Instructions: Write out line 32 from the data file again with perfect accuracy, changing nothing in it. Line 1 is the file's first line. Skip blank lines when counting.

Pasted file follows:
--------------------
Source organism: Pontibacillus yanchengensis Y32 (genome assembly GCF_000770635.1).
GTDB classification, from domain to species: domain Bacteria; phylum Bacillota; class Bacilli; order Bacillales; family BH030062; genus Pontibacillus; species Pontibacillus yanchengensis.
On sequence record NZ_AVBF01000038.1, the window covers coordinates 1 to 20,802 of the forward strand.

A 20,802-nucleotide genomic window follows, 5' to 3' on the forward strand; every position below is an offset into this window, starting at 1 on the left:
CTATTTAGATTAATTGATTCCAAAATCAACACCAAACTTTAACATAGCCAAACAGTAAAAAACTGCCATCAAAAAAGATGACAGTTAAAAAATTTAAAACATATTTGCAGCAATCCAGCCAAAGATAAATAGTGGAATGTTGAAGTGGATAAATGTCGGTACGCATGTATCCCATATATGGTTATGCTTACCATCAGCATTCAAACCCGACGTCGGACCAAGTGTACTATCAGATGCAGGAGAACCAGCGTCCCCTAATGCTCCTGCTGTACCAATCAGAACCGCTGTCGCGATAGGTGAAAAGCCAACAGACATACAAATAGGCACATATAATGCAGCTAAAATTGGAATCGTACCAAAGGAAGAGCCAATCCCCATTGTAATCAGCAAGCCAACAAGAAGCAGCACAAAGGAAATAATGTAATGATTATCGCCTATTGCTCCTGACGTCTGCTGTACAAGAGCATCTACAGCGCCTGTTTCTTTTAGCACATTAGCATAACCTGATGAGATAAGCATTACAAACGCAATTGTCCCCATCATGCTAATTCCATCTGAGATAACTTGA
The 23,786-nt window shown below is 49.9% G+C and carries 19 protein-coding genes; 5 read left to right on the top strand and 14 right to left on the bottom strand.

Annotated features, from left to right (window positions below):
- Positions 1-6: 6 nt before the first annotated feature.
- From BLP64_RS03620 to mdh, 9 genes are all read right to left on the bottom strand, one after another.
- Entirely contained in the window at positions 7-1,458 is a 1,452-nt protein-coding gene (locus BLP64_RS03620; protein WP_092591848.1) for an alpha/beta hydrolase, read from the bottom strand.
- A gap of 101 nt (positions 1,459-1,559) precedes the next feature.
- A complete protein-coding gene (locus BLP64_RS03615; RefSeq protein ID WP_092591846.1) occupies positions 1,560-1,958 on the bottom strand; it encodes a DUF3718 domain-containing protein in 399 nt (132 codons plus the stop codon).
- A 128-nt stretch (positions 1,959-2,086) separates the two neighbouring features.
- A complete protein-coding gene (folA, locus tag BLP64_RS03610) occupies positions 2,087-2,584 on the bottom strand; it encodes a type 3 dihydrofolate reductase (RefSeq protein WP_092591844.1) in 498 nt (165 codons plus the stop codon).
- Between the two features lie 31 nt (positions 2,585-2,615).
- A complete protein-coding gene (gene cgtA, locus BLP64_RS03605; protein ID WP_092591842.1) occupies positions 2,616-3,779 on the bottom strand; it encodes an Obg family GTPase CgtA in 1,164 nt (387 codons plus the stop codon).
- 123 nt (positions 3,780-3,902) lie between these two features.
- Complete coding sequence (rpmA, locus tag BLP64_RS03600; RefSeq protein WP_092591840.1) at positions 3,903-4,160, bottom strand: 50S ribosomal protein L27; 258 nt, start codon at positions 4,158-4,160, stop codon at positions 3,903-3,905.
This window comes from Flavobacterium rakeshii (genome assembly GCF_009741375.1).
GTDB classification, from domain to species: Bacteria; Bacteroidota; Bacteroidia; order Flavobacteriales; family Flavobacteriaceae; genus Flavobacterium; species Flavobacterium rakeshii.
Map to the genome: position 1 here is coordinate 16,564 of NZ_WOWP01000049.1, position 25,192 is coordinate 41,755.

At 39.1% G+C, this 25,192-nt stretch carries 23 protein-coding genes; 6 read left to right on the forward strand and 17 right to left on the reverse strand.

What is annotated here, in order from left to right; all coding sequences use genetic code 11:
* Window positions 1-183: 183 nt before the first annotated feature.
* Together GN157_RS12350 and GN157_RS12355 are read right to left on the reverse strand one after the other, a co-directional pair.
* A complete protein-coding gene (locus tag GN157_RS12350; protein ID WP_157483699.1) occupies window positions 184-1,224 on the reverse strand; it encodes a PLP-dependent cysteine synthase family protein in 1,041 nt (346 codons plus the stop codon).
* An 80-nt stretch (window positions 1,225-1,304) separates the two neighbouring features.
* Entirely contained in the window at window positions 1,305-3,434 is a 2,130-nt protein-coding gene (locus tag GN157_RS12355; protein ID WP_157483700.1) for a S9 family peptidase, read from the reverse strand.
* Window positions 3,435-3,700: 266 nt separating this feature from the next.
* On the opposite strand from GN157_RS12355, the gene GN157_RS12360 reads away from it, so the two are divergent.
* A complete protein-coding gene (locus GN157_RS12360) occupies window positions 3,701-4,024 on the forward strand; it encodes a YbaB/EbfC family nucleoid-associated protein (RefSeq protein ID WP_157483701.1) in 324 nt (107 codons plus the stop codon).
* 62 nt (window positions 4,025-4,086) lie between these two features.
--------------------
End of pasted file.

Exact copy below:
* 62 nt (window positions 4,025-4,086) lie between these two features.